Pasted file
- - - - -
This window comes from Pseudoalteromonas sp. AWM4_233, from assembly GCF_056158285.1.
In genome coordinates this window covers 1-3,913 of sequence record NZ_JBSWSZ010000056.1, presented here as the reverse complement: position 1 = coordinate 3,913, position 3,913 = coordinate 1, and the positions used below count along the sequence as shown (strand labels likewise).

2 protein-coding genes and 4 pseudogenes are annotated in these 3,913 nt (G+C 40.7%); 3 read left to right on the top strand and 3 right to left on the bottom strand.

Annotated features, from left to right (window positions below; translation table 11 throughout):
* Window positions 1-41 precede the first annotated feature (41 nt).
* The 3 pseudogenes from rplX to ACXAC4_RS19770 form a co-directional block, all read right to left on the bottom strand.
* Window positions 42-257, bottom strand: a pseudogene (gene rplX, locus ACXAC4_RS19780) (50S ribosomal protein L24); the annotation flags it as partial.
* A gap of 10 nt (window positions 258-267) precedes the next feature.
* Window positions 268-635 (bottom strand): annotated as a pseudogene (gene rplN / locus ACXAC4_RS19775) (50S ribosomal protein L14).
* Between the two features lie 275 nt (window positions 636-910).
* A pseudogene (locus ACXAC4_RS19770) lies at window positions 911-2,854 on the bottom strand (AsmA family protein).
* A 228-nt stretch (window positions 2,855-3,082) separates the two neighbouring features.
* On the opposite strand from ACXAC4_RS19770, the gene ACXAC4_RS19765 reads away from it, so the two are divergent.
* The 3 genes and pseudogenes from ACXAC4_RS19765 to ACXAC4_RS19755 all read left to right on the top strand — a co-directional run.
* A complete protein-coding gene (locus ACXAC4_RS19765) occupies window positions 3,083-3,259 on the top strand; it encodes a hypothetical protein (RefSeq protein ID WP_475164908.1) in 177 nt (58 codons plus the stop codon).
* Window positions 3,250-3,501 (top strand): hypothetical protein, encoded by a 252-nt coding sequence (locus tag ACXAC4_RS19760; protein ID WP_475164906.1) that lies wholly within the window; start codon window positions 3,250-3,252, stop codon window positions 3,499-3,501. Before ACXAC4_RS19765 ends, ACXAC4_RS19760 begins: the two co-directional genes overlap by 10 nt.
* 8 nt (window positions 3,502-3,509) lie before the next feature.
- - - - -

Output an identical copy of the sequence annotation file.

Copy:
This window comes from Pseudoalteromonas sp. AWM4_233, from assembly GCF_056158285.1.
In genome coordinates this window covers 1-3,913 of sequence record NZ_JBSWSZ010000056.1, presented here as the reverse complement: position 1 = coordinate 3,913, position 3,913 = coordinate 1, and the positions used below count along the sequence as shown (strand labels likewise).

2 protein-coding genes and 4 pseudogenes are annotated in these 3,913 nt (G+C 40.7%); 3 read left to right on the top strand and 3 right to left on the bottom strand.

Annotated features, from left to right (window positions below; translation table 11 throughout):
* Window positions 1-41 precede the first annotated feature (41 nt).
* The 3 pseudogenes from rplX to ACXAC4_RS19770 form a co-directional block, all read right to left on the bottom strand.
* Window positions 42-257, bottom strand: a pseudogene (gene rplX, locus ACXAC4_RS19780) (50S ribosomal protein L24); the annotation flags it as partial.
* A gap of 10 nt (window positions 258-267) precedes the next feature.
* Window positions 268-635 (bottom strand): annotated as a pseudogene (gene rplN / locus ACXAC4_RS19775) (50S ribosomal protein L14).
* Between the two features lie 275 nt (window positions 636-910).
* A pseudogene (locus ACXAC4_RS19770) lies at window positions 911-2,854 on the bottom strand (AsmA family protein).
* A 228-nt stretch (window positions 2,855-3,082) separates the two neighbouring features.
* On the opposite strand from ACXAC4_RS19770, the gene ACXAC4_RS19765 reads away from it, so the two are divergent.
* The 3 genes and pseudogenes from ACXAC4_RS19765 to ACXAC4_RS19755 all read left to right on the top strand — a co-directional run.
* A complete protein-coding gene (locus ACXAC4_RS19765) occupies window positions 3,083-3,259 on the top strand; it encodes a hypothetical protein (RefSeq protein ID WP_475164908.1) in 177 nt (58 codons plus the stop codon).
* Window positions 3,250-3,501 (top strand): hypothetical protein, encoded by a 252-nt coding sequence (locus tag ACXAC4_RS19760; protein ID WP_475164906.1) that lies wholly within the window; start codon window positions 3,250-3,252, stop codon window positions 3,499-3,501. Before ACXAC4_RS19765 ends, ACXAC4_RS19760 begins: the two co-directional genes overlap by 10 nt.
* 8 nt (window positions 3,502-3,509) lie before the next feature.